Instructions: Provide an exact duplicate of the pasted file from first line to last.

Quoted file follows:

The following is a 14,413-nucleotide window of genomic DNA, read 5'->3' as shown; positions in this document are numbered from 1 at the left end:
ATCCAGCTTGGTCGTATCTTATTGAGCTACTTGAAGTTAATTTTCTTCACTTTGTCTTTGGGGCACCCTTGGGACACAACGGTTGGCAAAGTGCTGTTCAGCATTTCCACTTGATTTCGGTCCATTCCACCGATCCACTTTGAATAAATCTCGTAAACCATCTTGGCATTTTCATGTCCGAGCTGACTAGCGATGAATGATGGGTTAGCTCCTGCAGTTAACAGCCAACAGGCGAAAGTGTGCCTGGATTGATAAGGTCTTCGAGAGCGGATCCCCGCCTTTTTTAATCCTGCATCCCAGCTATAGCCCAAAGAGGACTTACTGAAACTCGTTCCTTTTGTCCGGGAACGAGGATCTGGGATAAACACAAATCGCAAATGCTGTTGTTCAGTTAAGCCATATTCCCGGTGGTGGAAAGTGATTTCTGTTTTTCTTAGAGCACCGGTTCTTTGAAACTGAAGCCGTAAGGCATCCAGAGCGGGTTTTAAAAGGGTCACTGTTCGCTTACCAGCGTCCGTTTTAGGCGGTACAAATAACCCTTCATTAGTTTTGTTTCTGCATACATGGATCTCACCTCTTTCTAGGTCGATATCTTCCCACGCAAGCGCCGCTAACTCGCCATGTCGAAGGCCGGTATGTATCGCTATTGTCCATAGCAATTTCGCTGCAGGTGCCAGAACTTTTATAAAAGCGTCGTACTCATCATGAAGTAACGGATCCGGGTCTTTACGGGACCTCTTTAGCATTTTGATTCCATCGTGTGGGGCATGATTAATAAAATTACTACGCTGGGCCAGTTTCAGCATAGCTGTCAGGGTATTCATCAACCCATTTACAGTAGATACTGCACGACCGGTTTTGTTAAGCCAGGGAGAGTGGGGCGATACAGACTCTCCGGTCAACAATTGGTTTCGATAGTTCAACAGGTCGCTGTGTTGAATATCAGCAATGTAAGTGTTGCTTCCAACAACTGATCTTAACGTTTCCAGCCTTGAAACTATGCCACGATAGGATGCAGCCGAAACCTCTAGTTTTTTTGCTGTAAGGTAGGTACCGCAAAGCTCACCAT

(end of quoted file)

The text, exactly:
The following is a 14,413-nucleotide window of genomic DNA, read 5'->3' as shown; positions in this document are numbered from 1 at the left end:
ATCCAGCTTGGTCGTATCTTATTGAGCTACTTGAAGTTAATTTTCTTCACTTTGTCTTTGGGGCACCCTTGGGACACAACGGTTGGCAAAGTGCTGTTCAGCATTTCCACTTGATTTCGGTCCATTCCACCGATCCACTTTGAATAAATCTCGTAAACCATCTTGGCATTTTCATGTCCGAGCTGACTAGCGATGAATGATGGGTTAGCTCCTGCAGTTAACAGCCAACAGGCGAAAGTGTGCCTGGATTGATAAGGTCTTCGAGAGCGGATCCCCGCCTTTTTTAATCCTGCATCCCAGCTATAGCCCAAAGAGGACTTACTGAAACTCGTTCCTTTTGTCCGGGAACGAGGATCTGGGATAAACACAAATCGCAAATGCTGTTGTTCAGTTAAGCCATATTCCCGGTGGTGGAAAGTGATTTCTGTTTTTCTTAGAGCACCGGTTCTTTGAAACTGAAGCCGTAAGGCATCCAGAGCGGGTTTTAAAAGGGTCACTGTTCGCTTACCAGCGTCCGTTTTAGGCGGTACAAATAACCCTTCATTAGTTTTGTTTCTGCATACATGGATCTCACCTCTTTCTAGGTCGATATCTTCCCACGCAAGCGCCGCTAACTCGCCATGTCGAAGGCCGGTATGTATCGCTATTGTCCATAGCAATTTCGCTGCAGGTGCCAGAACTTTTATAAAAGCGTCGTACTCATCATGAAGTAACGGATCCGGGTCTTTACGGGACCTCTTTAGCATTTTGATTCCATCGTGTGGGGCATGATTAATAAAATTACTACGCTGGGCCAGTTTCAGCATAGCTGTCAGGGTATTCATCAACCCATTTACAGTAGATACTGCACGACCGGTTTTGTTAAGCCAGGGAGAGTGGGGCGATACAGACTCTCCGGTCAACAATTGGTTTCGATAGTTCAACAGGTCGCTGTGTTGAATATCAGCAATGTAAGTGTTGCTTCCAACAACTGATCTTAACGTTTCCAGCCTTGAAACTATGCCACGATAGGATGCAGCCGAAACCTCTAGTTTTTTTGCTGTAAGGTAGGTACCGCAAAGCTCACCAT